4 Contemporary felt textile artists
Felting for art has had somewhat of a resurgence in recent years. Felt artists previously featured on TextileArtist.org like Andrea Graham and Molly Williams have proven just how exciting artwork primarily made from felt can be. In this article, we feature 4 more contemporary felt textile artists whose work highlights the versatility of this enduring material.
Mary-Ann Williams is often referred to as the “Queen of Felt,” and it is easy to see why. This artist creates astonishing works with the cleanest lines imaginable while using felt. Williams studied textiles in both her home country and in Germany and has been there ever since.
Williams’s felt acoustic wall panels are some of her most impressive works. These pieces take an entirely functional piece of wall decor and makes them the centerpiece of the room. These walls are sculptural in nature, drawing off such inspiration as origami and blades of grass. All of her wall panels are available in a multitude of colors, as well, so there is something for every home. A spectacular design produced by Williams is a chaise lounge that is entirely made from felt. No added fillers or padding were used to expand the chair, just interwoven felted wool.
Williams creates an astounding array of products, from laptop bags and apparel to wool felt greeting cards and cushions. Minimalism is a desired goal, but embellishments are used when necessary. The goal is to remove the waste, and Williams succeeds at this immensely. All of her work is made with the highest German design in mind, with a crispness rarely seen outside Europe.
To find out more about the work of Mary-Ann Williams visit www.illu-stration.com.
Janice Arnold, the daughter of a cartographer, has been interested in unique fabrics from a very young age. Based in Washington state, in the United States, she eventually fell in love with the storied history of felt-making, and attempts to blend the material with a 21st century aesthetic and mindset. She has honed her concepts of felt through travels and studies in Mongolia and elsewhere in Asia, where industrial felting is both an art and a necessity.
She has brought these concepts back to the US, where she created a site-specific yurt (a Central Asian portable tent, designed for nomadic use) in the Smithsonian Cooper-Hewitt National Design Museum in 2009. In addition to this, she has exhibited an immense amount of versatility, designing costumes for the Los Angeles Opera and a recreational space for the offices of the advertising agency Wieden + Kennedy.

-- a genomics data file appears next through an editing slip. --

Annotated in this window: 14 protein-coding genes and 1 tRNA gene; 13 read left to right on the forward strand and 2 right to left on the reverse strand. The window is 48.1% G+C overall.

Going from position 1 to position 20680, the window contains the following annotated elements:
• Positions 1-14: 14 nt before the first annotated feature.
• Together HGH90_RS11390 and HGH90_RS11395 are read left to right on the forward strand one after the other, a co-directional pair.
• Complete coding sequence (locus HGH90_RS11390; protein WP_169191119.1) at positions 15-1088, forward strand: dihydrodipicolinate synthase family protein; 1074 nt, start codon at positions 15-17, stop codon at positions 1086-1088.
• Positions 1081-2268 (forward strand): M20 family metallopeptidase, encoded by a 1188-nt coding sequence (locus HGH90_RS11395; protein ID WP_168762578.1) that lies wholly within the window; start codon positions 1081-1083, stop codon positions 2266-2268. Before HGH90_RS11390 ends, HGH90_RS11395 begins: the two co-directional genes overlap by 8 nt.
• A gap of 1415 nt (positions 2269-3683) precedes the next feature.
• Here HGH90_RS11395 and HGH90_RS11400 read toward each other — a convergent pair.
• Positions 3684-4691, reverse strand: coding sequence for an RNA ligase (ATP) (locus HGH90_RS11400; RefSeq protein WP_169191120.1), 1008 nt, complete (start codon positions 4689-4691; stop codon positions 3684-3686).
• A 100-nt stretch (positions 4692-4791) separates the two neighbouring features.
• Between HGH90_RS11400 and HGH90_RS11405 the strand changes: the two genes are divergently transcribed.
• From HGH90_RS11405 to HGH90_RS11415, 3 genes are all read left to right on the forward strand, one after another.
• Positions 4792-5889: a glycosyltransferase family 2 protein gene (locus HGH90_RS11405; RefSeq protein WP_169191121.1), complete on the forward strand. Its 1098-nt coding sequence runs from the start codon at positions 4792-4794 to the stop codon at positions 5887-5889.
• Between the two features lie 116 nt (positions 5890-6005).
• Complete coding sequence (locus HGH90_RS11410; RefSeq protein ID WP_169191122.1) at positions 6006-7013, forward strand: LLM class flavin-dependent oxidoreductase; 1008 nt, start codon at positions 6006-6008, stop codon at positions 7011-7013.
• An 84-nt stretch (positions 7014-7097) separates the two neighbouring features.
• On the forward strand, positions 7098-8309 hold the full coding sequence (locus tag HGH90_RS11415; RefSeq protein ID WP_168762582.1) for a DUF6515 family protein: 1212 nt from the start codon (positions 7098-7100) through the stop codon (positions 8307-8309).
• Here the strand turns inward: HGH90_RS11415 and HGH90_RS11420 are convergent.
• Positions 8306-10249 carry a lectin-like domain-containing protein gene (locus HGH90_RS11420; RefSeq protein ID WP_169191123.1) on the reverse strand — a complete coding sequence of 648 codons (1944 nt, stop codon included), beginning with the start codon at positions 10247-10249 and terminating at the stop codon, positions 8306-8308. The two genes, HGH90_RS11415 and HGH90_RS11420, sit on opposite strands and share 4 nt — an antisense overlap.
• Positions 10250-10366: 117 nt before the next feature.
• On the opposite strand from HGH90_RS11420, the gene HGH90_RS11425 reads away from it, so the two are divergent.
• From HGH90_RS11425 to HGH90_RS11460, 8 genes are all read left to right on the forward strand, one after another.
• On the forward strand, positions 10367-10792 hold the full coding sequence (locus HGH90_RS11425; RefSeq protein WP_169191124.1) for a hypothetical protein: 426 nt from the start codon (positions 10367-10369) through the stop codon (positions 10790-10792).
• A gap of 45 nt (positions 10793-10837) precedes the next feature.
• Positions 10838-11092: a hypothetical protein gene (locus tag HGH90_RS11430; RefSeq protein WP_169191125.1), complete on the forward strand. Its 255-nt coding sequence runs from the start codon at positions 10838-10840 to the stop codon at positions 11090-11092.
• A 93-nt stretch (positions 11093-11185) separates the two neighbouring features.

Her pieces exhibit a miraculous variety of textures, from silk through tough, durable wool. Her use of color is specifically impressive, showing what an absolute master Arnold is at designing and utilizing felt.
For more information about Janice Arnold visit www.jafelt.com.
Marjolein Dallinga is a Dutch textile artist who has lived in Canada since 1989. Always interested in found fabrics, she fell in love with the history and endless possibility that came with felting wool. Her work creates a new, mysterious world created in her imagination. These pieces emulate skin, formulating new creatures that could never exist in reality. Large, multi-colored spikes protrude from the ground, a tree, or a human. Her work is notably inspired by Andy Goldsworthy, taking brilliant colors and connecting them with the landscape in a way that startles the mind. She also claims to take inspiration from FLUXUS artist Joseph Beuys, which makes sense due to the expansive use of felt in his art.
Her work has been featured in the costumes and set design of Cirque du Soleil, and intense fashion and theatrical set design play a role in her designs. She creates many pieces of wearable art, playing with her concepts of grotesque, yet whimsical creatures, allowing the wearer to hide inside a world of fantasy and become something entirely new.
To find out more about A costume by textile artist and designer Marjolein Dallinga visit www.bloomfelt.com.
Joi Rae, also known as Jorie Johnson, is a fine art feltmaker who was born and raised in Boston, where she studied her craft and developed her design aesthetic at RISD. Her initial exposure to the art of feltmaking arrived in an intensive course in Finland, where she had gone to learn how to craft traditional Scandinavian felt boots. For the past 26 years, she has lived in Japan, and her designs are greatly influenced by Japanese culture. Her work is muted and calm, with a lyrical sense of motion derived from her adopted home. She has taught at an immensely broad array of institutions, as she takes each spring off from the studio solely to teach.
She produces mainly apparel and home decor, but has ventured into making felted jewelry. Her work is influenced from painterly sources, and it’s not hard to see the impact of calligraphy on her clothing. Johnson’s color use is distinctly derived from the earthly relations of her craft, with rich browns and greys dominating her pallette.
For more information about Jorie Johnson visit www.joirae.com.
You might also be interested in:
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- 5 Sculpture artists using textile techniques
- Spotlight on 5 contemporary textile artists
- Textile artists inspired by nature
- Print textile artists
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